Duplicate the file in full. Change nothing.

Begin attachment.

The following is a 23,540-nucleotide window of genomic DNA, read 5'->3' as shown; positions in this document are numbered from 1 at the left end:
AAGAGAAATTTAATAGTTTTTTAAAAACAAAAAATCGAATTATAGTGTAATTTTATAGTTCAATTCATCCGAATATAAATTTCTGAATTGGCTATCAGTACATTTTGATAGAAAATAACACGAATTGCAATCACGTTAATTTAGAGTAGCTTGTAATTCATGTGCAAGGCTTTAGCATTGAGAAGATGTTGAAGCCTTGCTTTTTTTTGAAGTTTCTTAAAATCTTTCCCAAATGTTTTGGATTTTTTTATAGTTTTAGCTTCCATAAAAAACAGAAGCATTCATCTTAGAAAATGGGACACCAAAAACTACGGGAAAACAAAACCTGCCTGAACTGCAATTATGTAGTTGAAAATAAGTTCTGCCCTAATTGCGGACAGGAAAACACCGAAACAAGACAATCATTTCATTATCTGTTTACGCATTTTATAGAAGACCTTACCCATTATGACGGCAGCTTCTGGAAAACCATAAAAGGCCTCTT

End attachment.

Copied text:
The following is a 23,540-nucleotide window of genomic DNA, read 5'->3' as shown; positions in this document are numbered from 1 at the left end:
AAGAGAAATTTAATAGTTTTTTAAAAACAAAAAATCGAATTATAGTGTAATTTTATAGTTCAATTCATCCGAATATAAATTTCTGAATTGGCTATCAGTACATTTTGATAGAAAATAACACGAATTGCAATCACGTTAATTTAGAGTAGCTTGTAATTCATGTGCAAGGCTTTAGCATTGAGAAGATGTTGAAGCCTTGCTTTTTTTTGAAGTTTCTTAAAATCTTTCCCAAATGTTTTGGATTTTTTTATAGTTTTAGCTTCCATAAAAAACAGAAGCATTCATCTTAGAAAATGGGACACCAAAAACTACGGGAAAACAAAACCTGCCTGAACTGCAATTATGTAGTTGAAAATAAGTTCTGCCCTAATTGCGGACAGGAAAACACCGAAACAAGACAATCATTTCATTATCTGTTTACGCATTTTATAGAAGACCTTACCCATTATGACGGCAGCTTCTGGAAAACCATAAAAGGCCTCTT